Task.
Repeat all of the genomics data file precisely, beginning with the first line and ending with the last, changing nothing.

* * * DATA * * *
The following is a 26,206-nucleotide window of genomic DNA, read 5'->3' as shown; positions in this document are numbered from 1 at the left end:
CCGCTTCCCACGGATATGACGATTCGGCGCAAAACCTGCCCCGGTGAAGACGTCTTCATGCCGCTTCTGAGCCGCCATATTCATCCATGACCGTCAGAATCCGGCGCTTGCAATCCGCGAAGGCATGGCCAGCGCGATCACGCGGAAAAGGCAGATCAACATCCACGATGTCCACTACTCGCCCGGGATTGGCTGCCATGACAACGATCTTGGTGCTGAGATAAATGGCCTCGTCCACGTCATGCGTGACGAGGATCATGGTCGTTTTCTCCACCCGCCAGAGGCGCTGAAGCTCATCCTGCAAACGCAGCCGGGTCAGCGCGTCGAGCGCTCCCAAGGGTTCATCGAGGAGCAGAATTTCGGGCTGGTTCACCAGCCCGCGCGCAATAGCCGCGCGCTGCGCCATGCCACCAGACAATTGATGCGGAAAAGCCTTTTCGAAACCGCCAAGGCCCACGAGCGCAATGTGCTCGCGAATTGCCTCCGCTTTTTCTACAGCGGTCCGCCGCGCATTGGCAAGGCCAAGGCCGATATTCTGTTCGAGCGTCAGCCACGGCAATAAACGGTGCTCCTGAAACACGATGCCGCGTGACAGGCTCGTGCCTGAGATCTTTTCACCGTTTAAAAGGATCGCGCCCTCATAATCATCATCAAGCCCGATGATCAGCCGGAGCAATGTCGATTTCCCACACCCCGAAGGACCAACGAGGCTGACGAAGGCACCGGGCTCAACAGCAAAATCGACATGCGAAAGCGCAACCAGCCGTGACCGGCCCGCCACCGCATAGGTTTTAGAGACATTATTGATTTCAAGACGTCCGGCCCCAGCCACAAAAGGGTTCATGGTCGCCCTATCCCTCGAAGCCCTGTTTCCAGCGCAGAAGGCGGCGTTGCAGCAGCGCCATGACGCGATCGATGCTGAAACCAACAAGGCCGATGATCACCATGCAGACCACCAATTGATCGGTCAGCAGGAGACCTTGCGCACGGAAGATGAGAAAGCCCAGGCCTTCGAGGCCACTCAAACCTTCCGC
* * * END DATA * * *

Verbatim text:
The following is a 26,206-nucleotide window of genomic DNA, read 5'->3' as shown; positions in this document are numbered from 1 at the left end:
CCGCTTCCCACGGATATGACGATTCGGCGCAAAACCTGCCCCGGTGAAGACGTCTTCATGCCGCTTCTGAGCCGCCATATTCATCCATGACCGTCAGAATCCGGCGCTTGCAATCCGCGAAGGCATGGCCAGCGCGATCACGCGGAAAAGGCAGATCAACATCCACGATGTCCACTACTCGCCCGGGATTGGCTGCCATGACAACGATCTTGGTGCTGAGATAAATGGCCTCGTCCACGTCATGCGTGACGAGGATCATGGTCGTTTTCTCCACCCGCCAGAGGCGCTGAAGCTCATCCTGCAAACGCAGCCGGGTCAGCGCGTCGAGCGCTCCCAAGGGTTCATCGAGGAGCAGAATTTCGGGCTGGTTCACCAGCCCGCGCGCAATAGCCGCGCGCTGCGCCATGCCACCAGACAATTGATGCGGAAAAGCCTTTTCGAAACCGCCAAGGCCCACGAGCGCAATGTGCTCGCGAATTGCCTCCGCTTTTTCTACAGCGGTCCGCCGCGCATTGGCAAGGCCAAGGCCGATATTCTGTTCGAGCGTCAGCCACGGCAATAAACGGTGCTCCTGAAACACGATGCCGCGTGACAGGCTCGTGCCTGAGATCTTTTCACCGTTTAAAAGGATCGCGCCCTCATAATCATCATCAAGCCCGATGATCAGCCGGAGCAATGTCGATTTCCCACACCCCGAAGGACCAACGAGGCTGACGAAGGCACCGGGCTCAACAGCAAAATCGACATGCGAAAGCGCAACCAGCCGTGACCGGCCCGCCACCGCATAGGTTTTAGAGACATTATTGATTTCAAGACGTCCGGCCCCAGCCACAAAAGGGTTCATGGTCGCCCTATCCCTCGAAGCCCTGTTTCCAGCGCAGAAGGCGGCGTTGCAGCAGCGCCATGACGCGATCGATGCTGAAACCAACAAGGCCGATGATCACCATGCAGACCACCAATTGATCGGTCAGCAGGAGACCTTGCGCACGGAAGATGAGAAAGCCCAGGCCTTCGAGGCCACTCAAACCTTCCGC